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  • Race for 2016 Tightens for Around the Rings Olympic Bid Power Index


    One point is all that separates the four cities in the race for the 2016 Olympics: that's based on the results of the latest edition of the Around the Rings Olympic Bid Power Index. The third edition of this contest's ranking is the only authoritative, independent review of the race for the 2016 Games.

    Chicago Leads, But Barely

    Based on the strengths of its venue plan and infrastructure, the U.S. bid from Chicago keeps its spot as the leader in the ATR Power Index -- but just by a single point over the rest of the field. Chicago scores 77, with Madrid, Tokyo and Rio de Janeiro tied at 76.

    That lead is trivial. In a practical sense, the race is tied among the four cities. Each have indisputable assets, each comes with liabilities.

    All the scores in this latest edition of the ATR Power Index have changed since the May rating. Chicago and Rio de Janeiro slide, while Madrid and Tokyo rise slightly.

    This latest edition of the index takes into account extensive contacts with the bid cities during the Beijing Olympics and the Paralympics. We also draw upon findings of the report issued in June by a panel of IOC technical experts who reviewed the field of seven applicant cities.

    That IOC Working Group report led to a short list of four cities, with Baku, Azerbaijan; Doha, Qatar, and Prague, Czech Republic, cut from the contest.

    The Power Index scores are ranked from 1 to 10 across 11 categories ranging from ambience to venue plans. Some categories are subjective, others are based on hard numbers provided by the bid cities or gathered by ATR.

    The rankings are not meant to predict the outcome of the IOC vote on October 2, 2009, but do show the relative strengths and weaknesses of the cities. The ATR Power Index for the 2014 Winter Olympics indicated the top two contenders – Sochi and PyeongChang – were tied going into the IOC vote. Sochi narrowly won.

    ATR Olympic Bid Power Index -- September 2008
    Categories: Chicago Rio Tokyo Madrid
    Accommodation 9 (9) 7 (7) 8 (8) 7 (5)
    Ambience 8 (8) 8 (8) 8 (8) 8 (7)
    Bid Operation 6 (7) 7 (8) 7 (7) 6 (7)
    Games Cost 7 (8) 8 (8) 7 (6) 8 (7)
    Last Games 6 (6) 7 (8) 6 (5) 6 (6)
    Legacy 6 (6) 8 (8) 6 (4) 6 (6)
    Marketing 7 (7) 6 (6) 7 (7) 6 (6)
    Public Support 7 (7) 7 (7) 6 (6) 8 (7)
    Security 7 (7) 5 (6) 7 (7) 7 (7)
    Transport 7 (7) 6 (6) 7 (7) 7 (6)
    Venue Plans 7 (7) 7 (7) 7 (7) 7 (7)
    POWER INDEX 77 76 76 76
    (May 2008)
    79 79 72 71
    *( ) denotes May 2008 score.

    Accommodation: Quantity, quality and value for money.

    Chicago and Tokyo both offer the greatest number of existing rooms, but Chicago provides better value. Madrid has a strong hotel infrastructure but not as many large properties as Chicago or Tokyo. Rio de Janeiro needs more rooms.

    Ambience: Is the city comfortable, tourist–friendly, a pleasure to visit?
    Chicago O'Hare Airport. (ATR)

    We now rate all cities equally. Chicago presents a Games at the center of the city, surrounded by parks, shops, hotels, dining and entertainment in a lakefront environment. For natural beauty, none of the cities can match the dramatic landscape of Rio de Janeiro or the easygoing Carioca lifestyle. Tokyo’s big city ambience and amenities make it a desirable destination. Madrid offers sophistication as one of the cultural capitals of the world.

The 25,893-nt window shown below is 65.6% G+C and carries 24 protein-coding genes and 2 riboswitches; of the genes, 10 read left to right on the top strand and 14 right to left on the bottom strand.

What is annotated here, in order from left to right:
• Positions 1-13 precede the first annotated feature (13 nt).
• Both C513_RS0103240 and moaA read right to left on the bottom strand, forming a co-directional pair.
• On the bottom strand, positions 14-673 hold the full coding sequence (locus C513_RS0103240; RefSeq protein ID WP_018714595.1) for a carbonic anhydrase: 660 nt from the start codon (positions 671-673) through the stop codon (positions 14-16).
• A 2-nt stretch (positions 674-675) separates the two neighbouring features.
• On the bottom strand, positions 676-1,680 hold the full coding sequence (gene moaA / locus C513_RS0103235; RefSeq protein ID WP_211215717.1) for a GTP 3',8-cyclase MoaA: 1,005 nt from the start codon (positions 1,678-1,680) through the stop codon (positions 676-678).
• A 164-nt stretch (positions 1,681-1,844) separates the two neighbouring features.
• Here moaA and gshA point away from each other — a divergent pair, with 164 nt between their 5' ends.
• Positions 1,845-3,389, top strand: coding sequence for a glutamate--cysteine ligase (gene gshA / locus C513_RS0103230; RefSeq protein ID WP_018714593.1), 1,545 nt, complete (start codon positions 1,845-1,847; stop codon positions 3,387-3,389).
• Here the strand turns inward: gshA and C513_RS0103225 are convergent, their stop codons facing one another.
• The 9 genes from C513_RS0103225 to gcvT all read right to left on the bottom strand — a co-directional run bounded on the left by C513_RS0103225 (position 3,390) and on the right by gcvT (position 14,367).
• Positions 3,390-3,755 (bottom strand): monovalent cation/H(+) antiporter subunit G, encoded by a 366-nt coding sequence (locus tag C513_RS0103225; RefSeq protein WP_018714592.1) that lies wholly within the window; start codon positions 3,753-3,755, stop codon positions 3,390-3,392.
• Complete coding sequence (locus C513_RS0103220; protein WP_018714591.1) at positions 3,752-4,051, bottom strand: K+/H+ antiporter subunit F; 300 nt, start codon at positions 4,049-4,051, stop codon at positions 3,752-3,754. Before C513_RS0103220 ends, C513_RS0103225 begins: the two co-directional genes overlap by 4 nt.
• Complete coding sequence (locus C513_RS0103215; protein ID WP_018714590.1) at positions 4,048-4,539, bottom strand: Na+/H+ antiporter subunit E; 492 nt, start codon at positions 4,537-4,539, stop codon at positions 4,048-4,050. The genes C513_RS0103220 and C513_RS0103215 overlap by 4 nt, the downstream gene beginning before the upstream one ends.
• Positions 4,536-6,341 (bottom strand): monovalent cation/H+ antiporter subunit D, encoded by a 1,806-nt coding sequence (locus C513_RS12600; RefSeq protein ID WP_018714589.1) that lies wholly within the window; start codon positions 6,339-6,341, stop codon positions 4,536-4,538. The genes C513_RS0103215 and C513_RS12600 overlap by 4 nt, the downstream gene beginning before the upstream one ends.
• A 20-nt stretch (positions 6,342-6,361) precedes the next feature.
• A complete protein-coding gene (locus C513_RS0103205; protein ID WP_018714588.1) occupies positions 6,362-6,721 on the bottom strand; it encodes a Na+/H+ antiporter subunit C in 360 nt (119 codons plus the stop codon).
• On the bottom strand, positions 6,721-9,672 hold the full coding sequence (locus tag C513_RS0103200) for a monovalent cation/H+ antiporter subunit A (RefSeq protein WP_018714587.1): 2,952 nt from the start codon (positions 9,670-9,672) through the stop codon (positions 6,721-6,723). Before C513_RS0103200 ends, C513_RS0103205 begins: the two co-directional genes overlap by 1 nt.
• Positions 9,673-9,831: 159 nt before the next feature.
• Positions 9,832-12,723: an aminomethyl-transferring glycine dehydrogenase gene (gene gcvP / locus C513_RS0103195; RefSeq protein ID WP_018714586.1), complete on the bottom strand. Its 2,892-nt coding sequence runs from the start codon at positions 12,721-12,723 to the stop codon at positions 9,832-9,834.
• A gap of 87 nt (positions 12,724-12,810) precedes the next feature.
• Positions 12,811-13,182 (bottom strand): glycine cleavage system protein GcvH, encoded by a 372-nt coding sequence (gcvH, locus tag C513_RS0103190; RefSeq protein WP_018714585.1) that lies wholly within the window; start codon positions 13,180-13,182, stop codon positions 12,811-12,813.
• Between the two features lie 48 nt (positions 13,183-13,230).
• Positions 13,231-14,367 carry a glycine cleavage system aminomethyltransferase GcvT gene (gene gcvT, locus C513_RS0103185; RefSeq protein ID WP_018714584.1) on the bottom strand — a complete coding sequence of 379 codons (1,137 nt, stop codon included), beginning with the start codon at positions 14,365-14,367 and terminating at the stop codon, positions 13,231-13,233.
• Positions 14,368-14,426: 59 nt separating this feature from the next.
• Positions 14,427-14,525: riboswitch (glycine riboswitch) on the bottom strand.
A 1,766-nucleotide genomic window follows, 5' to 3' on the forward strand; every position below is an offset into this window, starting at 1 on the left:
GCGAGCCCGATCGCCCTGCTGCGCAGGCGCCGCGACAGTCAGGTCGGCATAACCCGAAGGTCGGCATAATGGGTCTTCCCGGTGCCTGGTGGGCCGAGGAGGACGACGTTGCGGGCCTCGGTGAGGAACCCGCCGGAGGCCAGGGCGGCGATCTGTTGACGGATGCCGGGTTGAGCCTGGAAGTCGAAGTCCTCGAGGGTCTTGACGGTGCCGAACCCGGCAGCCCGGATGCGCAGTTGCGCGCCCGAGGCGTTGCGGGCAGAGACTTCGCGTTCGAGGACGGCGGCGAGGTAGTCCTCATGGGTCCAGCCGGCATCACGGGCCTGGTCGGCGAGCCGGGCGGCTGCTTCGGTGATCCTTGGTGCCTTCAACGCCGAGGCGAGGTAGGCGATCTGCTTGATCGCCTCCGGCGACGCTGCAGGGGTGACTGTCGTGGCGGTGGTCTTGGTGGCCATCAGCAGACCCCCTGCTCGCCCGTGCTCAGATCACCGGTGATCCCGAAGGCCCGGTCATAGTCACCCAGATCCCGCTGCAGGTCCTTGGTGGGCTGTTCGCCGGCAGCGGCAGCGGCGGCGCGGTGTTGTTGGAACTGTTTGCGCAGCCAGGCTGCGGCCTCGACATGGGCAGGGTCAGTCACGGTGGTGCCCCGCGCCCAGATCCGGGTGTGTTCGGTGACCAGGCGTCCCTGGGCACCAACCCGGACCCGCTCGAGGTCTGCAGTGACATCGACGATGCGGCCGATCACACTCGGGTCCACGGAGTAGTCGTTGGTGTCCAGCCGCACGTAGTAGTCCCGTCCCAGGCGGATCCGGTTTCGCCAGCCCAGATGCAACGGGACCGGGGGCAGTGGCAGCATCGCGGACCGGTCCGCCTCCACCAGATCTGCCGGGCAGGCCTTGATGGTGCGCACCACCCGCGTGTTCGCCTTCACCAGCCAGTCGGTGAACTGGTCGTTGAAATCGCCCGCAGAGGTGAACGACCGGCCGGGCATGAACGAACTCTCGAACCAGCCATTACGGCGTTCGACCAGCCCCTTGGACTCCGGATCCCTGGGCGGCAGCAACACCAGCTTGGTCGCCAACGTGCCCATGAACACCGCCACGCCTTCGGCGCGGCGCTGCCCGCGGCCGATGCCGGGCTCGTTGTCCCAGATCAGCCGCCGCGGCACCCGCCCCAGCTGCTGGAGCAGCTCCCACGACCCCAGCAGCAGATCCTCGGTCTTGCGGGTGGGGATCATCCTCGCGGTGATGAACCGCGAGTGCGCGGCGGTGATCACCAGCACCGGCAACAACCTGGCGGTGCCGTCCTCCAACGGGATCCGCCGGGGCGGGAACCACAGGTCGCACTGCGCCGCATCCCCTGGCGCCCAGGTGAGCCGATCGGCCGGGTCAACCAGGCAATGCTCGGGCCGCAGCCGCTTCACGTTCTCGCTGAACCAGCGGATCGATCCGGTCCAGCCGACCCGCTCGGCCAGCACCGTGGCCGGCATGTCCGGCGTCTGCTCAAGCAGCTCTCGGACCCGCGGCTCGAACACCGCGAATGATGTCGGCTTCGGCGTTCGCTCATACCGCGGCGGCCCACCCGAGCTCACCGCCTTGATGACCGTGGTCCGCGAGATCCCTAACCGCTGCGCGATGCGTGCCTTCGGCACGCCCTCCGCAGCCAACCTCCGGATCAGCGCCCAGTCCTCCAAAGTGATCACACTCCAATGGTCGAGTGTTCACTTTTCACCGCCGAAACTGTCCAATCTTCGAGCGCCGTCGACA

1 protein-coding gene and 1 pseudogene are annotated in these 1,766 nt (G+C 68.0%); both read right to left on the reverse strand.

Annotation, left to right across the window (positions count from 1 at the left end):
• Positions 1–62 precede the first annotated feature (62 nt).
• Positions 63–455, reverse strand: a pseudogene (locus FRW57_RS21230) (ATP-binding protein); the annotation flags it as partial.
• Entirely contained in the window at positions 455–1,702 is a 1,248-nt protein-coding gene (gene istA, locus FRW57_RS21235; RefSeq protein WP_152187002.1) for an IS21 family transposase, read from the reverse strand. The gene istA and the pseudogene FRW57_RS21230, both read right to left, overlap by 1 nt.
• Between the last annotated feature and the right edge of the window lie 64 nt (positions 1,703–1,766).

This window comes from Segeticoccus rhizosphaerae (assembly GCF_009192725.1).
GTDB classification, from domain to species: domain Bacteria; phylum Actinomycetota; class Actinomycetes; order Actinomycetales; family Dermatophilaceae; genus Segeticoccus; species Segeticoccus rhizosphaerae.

Bid Operation: Leadership, strategy and public relations.

    Both Chicago and Rio de Janeiro lose a point in the category since the May rankings. Chicago is being held back over the failure of the USOC and IOC to agree on a new split of revenues from Olympic sponsors and broadcast rights.

    Rio de Janeiro has begun to emphasize the lack of an Olympics for South America as a driver for the Games in Brazil rather than how Rio de Janeiro will heed the needs of the athletes.

    The latest changes in the national government could leave Tokyo without a strong national leader to help pitch the bid at the IOC Session in Copenhagen.

    All the bids now have credible and professional public relations teams to help deal with the media.

    All four bids were active in Beijing during the Games.

    Chicago was the only one not hosting a press conference, but bid leadership was easily accessible to the press. Bid chairman Patrick Ryan made the rounds of receptions while Mayor Richard Daley made the longest visit to Beijing of the 2016 mayors. The U.S. Olympic Committee’s USA House may have been the premier hospitality center among the bids. With the end of the IOC term for Bob Ctvrtlik, the U.S. is down to two IOC members, but he continues in a leading role for the bid as USOC vice president, international.

    Rio scored points with its introduction of Pele to the media, but his presence still could not deflect questions about security at the press conference where he was introduced. Brazilian President Luis Inacio Lula da Silva hosted reporters to talk about Rio de Janeiro, showing that his personality will be one of the bid's assets. Bid leaders Carlos Nuzman and Carlos Osorio visited Hong Kong and Qingdao in timing that paralleled the travel of IOC President Jacques Rogge to those venue cities.

    Tokyo bid leader Ichiro Kono and his colleagues were seen at many events in Beijing and their media staff may be the most active of the 2016 bids.

    Tokyo Governor Shintaro Ishihara, whose idea it is to go for the Games, appeared briefly in Beijing but remained elusive to the media, unlike politicians involved with rival bids.
    Tokyo site of the Olympic village. (ATR)

    The Madrid team is solid. But it may be the one of the group that needs some spark, as their presence seemed the most low-key in Beijing. Bid chief Mercedes Coghen along with Mayor Alberto Ruiz Gallardon and Sports Minister Jaime Lissavetsky hosted a press conference early in the Games. Queen Sofia had the chance to meet with about 20 IOC members during a reception at Casa Espana.

    All four cities sent high-level delegations to the Paralympics, a sign that each treats this event with importance.

    Games Cost and Finance: Operating expenses and infrastructure needed; unusual finance risks. Higher scores indicate lower costs.